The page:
If you catch me on a bad day and ask me about personality profiles, you will trigger a rant. Personally, I don’t believe that you can sort humanity into 16 groups of personalities and end up with something useful. The instruments range from the downright shady to the more “scientific” ones — but all of them measure more or less previously determined constructs.
If you catch me on a better day, I will concede that personality profiles do allow teams to have a discussion on the value of different perspectives and diversity. It is easier to live with the quirks of another human being if you don’t hold them to the exact same standards as you hold yourself to. For example, if I know that it is hard for my coworker to organize her time and that this is not because she is mean and evil but because in a way, “she was born this way”, I can be more forgiving. That doesn’t mean that these constructs are in any sense of the word “true”, but they do help to understand that, well, people are different.
The big danger is that these constructs become self-limiting descriptions:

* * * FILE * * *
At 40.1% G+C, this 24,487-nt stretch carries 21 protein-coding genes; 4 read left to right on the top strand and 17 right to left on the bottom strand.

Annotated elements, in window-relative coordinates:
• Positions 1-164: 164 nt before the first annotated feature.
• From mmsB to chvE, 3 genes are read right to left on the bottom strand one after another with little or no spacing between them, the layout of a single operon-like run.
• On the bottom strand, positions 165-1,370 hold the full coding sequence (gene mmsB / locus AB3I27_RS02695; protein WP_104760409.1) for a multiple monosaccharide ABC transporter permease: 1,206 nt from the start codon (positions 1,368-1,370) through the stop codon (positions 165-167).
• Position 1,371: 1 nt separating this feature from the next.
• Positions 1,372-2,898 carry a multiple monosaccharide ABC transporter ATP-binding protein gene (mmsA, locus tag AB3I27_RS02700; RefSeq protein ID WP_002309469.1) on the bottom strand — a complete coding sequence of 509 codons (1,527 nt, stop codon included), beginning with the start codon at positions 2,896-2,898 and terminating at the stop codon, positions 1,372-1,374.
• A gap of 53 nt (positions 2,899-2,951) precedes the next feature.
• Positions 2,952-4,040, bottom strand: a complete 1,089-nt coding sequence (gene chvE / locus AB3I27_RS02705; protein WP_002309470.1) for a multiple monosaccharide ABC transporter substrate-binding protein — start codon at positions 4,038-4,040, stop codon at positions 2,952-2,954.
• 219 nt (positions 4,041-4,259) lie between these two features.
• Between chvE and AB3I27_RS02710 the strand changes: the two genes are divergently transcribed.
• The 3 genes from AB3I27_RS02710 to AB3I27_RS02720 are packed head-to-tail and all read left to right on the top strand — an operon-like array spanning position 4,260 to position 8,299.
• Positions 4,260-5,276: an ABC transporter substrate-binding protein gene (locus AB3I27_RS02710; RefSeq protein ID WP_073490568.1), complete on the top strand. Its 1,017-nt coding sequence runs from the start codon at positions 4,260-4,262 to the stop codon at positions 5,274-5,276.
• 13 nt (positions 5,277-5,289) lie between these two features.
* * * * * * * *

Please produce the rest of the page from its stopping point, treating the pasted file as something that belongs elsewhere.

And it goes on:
Whether or not a company or team wants to risk the stereotyping that can result from personality profiles is for them to tell. The good news is that there are a lot of things that you can do as a coach or team leader to mitigate these risks and to create useful conversations if such a test has been conducted. (Disclaimer: I would never initiate or suggest such testing — but sometimes that’s what a company wants to do.)
Ask for fit:
Before assuming that any kind of psychological instrument knows more about the client then they do themselves, it is good to ask them to which extent they think the description fits their own perception of themselves:
Focus on strengths:
When talking about potential negative aspects make sure you get a coaching agreement before talking about them:
Also here, it makes sense to build on resources:
Sometimes, it can be useful to “externalize” a quality that is perceived as negative:
End on a concrete note:
I hope this is helpful for all of you who are sometimes faced with these profiles.
Recently, I found a really fun and interesting one that is also free: www.wingfinder.com
The nice thing about this one is that it not only relies on self-descriptions but has two tests included:
An unconscious bias test (which I think, has also been questioned by science, but okay) and a pattern recognition test.
Let me know what you think.
If you want to discuss more about this please come to one of our weekly coaching meet up and exchanges. to register click here:
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